Apple Inc. has lost lawsuit on a processor patent to the University of Wisconsin-Madison and could be facing up to $862 million in damages. The US jury found that Apple used a technology that is owned by the university’s licensing arm without permission. The Wisconsin Alumni Research Foundation (WARF) had sued Apple in January 2014 for the infringement of its 1998 patent, that improves the efficiency of a chip.
The jury was considering if Apple’s A7, A8, and A8X processors violate the patent. These processors are found in the iPhone 5s, iPhone 6, and 6 Plus along with several versions of the iPad. Apple denied any infringement and said that the patent was invalid. It had also asked the US Patent and Trademark Office to review the patent’s validity, but the agency had rejected the bid in April.
US District Judge William Conley, who is presiding over the case, has scheduled the trial to proceed in three phases: liability, damages, and whether Apple infringed upon the patent willfully. If Apple is found to have infringed upon the patent willfully, it could lead to further penalties.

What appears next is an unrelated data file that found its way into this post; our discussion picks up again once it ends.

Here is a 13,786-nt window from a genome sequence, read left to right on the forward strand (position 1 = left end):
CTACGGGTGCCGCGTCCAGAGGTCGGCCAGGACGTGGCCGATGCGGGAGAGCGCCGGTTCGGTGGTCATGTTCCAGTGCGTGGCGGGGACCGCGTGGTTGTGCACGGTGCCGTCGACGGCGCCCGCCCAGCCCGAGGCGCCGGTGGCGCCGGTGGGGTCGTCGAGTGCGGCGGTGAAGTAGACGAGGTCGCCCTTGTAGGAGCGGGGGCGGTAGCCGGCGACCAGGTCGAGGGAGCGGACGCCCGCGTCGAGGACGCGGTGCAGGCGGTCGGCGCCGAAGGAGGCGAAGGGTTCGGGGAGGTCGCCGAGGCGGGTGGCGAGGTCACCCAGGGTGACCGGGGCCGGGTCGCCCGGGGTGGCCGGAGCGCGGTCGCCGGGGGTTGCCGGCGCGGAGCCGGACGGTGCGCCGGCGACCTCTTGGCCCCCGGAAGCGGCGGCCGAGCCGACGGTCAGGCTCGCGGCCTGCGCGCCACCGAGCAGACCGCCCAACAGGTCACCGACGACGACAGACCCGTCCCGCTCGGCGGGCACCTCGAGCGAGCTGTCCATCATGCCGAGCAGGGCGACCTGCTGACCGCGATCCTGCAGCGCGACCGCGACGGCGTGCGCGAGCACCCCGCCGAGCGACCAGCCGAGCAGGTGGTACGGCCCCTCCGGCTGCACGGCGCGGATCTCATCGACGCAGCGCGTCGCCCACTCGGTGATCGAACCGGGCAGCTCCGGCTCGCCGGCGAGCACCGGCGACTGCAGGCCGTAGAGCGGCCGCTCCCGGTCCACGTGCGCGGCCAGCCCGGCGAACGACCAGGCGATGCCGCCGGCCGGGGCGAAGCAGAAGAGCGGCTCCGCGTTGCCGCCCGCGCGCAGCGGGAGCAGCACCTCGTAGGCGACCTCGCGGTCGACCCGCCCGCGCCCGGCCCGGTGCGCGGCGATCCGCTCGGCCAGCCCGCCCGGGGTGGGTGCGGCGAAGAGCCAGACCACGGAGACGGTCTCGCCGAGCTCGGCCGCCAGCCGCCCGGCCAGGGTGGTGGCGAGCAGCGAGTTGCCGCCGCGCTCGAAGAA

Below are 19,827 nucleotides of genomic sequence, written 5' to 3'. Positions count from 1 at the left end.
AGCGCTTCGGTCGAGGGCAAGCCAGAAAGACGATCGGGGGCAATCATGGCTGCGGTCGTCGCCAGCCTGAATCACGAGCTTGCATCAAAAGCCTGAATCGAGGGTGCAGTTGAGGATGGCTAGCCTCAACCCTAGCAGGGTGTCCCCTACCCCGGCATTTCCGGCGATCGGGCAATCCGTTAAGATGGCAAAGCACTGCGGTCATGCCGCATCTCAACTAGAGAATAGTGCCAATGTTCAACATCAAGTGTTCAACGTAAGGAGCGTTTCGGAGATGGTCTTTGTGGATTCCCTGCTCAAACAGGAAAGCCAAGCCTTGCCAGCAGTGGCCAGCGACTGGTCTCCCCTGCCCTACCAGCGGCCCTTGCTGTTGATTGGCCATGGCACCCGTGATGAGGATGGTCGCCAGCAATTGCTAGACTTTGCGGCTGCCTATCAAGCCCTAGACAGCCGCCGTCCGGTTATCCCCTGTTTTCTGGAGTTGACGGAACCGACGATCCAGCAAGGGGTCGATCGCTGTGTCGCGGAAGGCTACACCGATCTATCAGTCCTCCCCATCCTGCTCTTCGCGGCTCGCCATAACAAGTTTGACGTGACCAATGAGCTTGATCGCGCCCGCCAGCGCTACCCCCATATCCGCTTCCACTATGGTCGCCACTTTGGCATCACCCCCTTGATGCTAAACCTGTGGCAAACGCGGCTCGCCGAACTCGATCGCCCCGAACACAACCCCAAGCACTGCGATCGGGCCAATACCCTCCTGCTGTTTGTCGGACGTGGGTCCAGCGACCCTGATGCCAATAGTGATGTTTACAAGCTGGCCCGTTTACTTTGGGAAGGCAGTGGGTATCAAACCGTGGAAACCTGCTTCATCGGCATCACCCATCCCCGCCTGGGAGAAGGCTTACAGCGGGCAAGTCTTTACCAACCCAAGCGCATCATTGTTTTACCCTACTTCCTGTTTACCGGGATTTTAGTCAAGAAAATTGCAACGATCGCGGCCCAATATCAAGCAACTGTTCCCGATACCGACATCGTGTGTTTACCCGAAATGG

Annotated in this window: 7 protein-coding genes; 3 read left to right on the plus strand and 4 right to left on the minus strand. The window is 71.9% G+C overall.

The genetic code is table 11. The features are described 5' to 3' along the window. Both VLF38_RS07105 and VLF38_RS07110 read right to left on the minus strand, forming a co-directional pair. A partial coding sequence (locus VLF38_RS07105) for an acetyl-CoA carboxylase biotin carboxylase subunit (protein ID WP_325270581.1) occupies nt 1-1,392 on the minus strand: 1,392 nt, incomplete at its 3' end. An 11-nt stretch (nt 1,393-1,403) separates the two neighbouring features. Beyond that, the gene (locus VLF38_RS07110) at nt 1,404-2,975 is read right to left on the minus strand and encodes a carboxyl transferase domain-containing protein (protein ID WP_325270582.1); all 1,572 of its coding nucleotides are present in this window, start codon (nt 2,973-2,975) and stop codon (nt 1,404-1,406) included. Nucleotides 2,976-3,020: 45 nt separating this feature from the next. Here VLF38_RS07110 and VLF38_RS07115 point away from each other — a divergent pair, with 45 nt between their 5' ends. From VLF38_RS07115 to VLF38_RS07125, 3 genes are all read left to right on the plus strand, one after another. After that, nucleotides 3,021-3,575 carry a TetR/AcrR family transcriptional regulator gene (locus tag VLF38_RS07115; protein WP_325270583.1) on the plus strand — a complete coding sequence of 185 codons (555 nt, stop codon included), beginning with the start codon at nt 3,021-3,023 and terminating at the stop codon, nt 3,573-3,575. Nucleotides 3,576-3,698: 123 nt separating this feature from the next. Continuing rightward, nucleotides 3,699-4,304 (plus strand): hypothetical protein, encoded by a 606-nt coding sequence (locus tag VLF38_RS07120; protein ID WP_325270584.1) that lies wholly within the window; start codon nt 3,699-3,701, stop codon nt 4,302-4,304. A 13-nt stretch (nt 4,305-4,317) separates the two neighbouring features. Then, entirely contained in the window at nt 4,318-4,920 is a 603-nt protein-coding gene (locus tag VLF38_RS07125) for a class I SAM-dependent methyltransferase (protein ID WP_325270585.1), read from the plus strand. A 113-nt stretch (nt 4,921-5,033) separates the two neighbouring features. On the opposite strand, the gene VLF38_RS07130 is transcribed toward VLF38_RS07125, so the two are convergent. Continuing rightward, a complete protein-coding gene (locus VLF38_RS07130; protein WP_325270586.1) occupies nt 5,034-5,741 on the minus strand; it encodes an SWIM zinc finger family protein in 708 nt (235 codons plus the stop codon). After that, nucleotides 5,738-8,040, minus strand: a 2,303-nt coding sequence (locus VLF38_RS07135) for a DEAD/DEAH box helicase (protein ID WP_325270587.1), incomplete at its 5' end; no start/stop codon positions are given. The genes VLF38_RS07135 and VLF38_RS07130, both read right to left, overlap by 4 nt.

WARF had earlier used the patent to sue Intel Corp. in 2008, but the case was settled the following year on the day before the trial. Last month, WARF launched a second lawsuit against Apple. The new lawsuit targeted the A9 as well as the A9X processors that are being used in the iPhone 6s, 6s Plus and the iPad Pro.
Earlier this year, Indian firm iVoice Ventures had filed a lawsuit against Apple over the ‘iPhone’ brand. iVoice owns the ‘iFon’ trademark and challenged all of Apple’s iPhone marks and applications in the country. Before this, Apple was also facing a lawsuit accusing it of falsely advertising the storage capacity available on iPhones, iPads, and iPods. The lawsuit said that the large data footprint of the iOS 8 operating system eats into the advertised capacity of Apple’s mobile devices. The suit also alleged that that Apple delivered advertisements for its paid iCloud online storage when a device's storage space is almost full.